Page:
Dimitri Sotiropoulos - 'we still live in an era in which the nationalist project is more seductive than any project of integration among nations'.
Pawel Swieboda'no-one dares to ask the question if the euro is still a political project, as its founders tended to believe, or if it is today about nothing else than damage control'.
Mario Teló - 'what is abusively decried by populist voices as a “German Europe” might in fact look a lot like the broadly endorsed “EU2020 strategy”. Input legitimacy may complement output legitimacy.'
Josep M. Colomer - 'For democracy to survive and retrieve in Europe, responsiveness and accountability of rulers should be moving from the state level to the EU level, where so many crucial decisions are already being made'
Marco de Andreis - 'a critical mass has been already assembled to make of Europe’s integration a possibility rather than an impossibility. And to at least consider the United States of Europe a fifth scenario for the reinvention of Europe.'
Miguel Maduro - 'the creation of European politics must go hand in hand with a change in the character of politics. For that, changes in policies may be even more important than changes in institutions.'
Narcís Serra - “If we wish to favour economic growth in European countries we must address income redistribution. This must not be done through fiscal measures alone but also by dealing with the heart of the productive structure itself.”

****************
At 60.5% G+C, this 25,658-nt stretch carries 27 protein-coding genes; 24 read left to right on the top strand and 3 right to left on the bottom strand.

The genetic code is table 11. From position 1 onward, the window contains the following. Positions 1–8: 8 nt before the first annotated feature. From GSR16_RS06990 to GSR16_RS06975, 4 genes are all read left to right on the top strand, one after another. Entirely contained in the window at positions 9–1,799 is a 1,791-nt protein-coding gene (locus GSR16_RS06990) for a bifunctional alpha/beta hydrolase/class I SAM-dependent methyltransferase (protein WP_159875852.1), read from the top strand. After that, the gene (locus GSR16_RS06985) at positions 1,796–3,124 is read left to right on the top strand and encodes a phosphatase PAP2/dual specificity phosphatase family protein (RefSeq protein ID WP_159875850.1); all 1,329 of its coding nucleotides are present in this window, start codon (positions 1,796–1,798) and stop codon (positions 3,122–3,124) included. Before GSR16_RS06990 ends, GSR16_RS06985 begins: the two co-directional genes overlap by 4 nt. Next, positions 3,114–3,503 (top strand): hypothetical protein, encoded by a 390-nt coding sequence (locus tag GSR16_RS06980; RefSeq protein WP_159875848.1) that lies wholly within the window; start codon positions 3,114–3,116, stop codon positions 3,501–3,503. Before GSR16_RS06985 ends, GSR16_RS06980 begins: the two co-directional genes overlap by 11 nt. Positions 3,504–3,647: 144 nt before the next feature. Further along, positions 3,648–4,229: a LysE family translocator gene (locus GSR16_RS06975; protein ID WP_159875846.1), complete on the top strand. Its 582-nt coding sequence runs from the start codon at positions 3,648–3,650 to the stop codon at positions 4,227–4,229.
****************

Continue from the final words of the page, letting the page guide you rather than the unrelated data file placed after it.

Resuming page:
Brendan Simms: 'In 2020, President Radek Sikorski of the Democratic Union could long back at a turbulent, but successful first term in office...'
Christine Ockrent: 'In all the countries where people struggle with the economic crisis and fear for their children’s future, Europe has more than ever become the scapegoat'
The real debate of the Chinese economy is between those who support selective market reforms and those who argue against any change.
The EU's habit of outsourcing its military interventions is problematic for a multitude of reasons.
The prospect of a less isolated Iran may not be welcomed by some of its hardline neighbours.